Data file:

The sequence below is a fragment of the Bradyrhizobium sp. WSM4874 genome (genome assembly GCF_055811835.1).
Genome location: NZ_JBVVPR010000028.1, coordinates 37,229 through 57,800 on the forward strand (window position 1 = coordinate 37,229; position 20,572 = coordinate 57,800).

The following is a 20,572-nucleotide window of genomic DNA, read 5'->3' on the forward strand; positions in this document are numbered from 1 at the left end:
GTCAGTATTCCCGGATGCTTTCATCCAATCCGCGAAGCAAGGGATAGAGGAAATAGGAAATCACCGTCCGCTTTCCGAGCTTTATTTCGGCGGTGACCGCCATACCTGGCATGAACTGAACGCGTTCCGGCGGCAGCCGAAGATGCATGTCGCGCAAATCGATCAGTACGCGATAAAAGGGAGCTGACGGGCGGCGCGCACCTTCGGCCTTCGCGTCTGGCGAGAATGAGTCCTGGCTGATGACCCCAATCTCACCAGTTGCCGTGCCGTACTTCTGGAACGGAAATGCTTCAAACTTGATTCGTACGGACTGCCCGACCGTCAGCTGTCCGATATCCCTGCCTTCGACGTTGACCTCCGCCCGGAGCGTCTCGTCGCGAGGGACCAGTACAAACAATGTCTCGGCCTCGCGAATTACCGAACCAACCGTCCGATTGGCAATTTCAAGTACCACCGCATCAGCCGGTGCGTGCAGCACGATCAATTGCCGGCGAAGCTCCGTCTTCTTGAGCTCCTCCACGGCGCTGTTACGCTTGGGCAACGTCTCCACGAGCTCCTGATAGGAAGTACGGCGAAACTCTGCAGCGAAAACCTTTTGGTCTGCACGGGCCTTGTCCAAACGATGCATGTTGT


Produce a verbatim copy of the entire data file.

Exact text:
The sequence below is a fragment of the Bradyrhizobium sp. WSM4874 genome (genome assembly GCF_055811835.1).
Genome location: NZ_JBVVPR010000028.1, coordinates 37,229 through 57,800 on the forward strand (window position 1 = coordinate 37,229; position 20,572 = coordinate 57,800).

The following is a 20,572-nucleotide window of genomic DNA, read 5'->3' on the forward strand; positions in this document are numbered from 1 at the left end:
GTCAGTATTCCCGGATGCTTTCATCCAATCCGCGAAGCAAGGGATAGAGGAAATAGGAAATCACCGTCCGCTTTCCGAGCTTTATTTCGGCGGTGACCGCCATACCTGGCATGAACTGAACGCGTTCCGGCGGCAGCCGAAGATGCATGTCGCGCAAATCGATCAGTACGCGATAAAAGGGAGCTGACGGGCGGCGCGCACCTTCGGCCTTCGCGTCTGGCGAGAATGAGTCCTGGCTGATGACCCCAATCTCACCAGTTGCCGTGCCGTACTTCTGGAACGGAAATGCTTCAAACTTGATTCGTACGGACTGCCCGACCGTCAGCTGTCCGATATCCCTGCCTTCGACGTTGACCTCCGCCCGGAGCGTCTCGTCGCGAGGGACCAGTACAAACAATGTCTCGGCCTCGCGAATTACCGAACCAACCGTCCGATTGGCAATTTCAAGTACCACCGCATCAGCCGGTGCGTGCAGCACGATCAATTGCCGGCGAAGCTCCGTCTTCTTGAGCTCCTCCACGGCGCTGTTACGCTTGGGCAACGTCTCCACGAGCTCCTGATAGGAAGTACGGCGAAACTCTGCAGCGAAAACCTTTTGGTCTGCACGGGCCTTGTCCAAACGATGCATGTTGT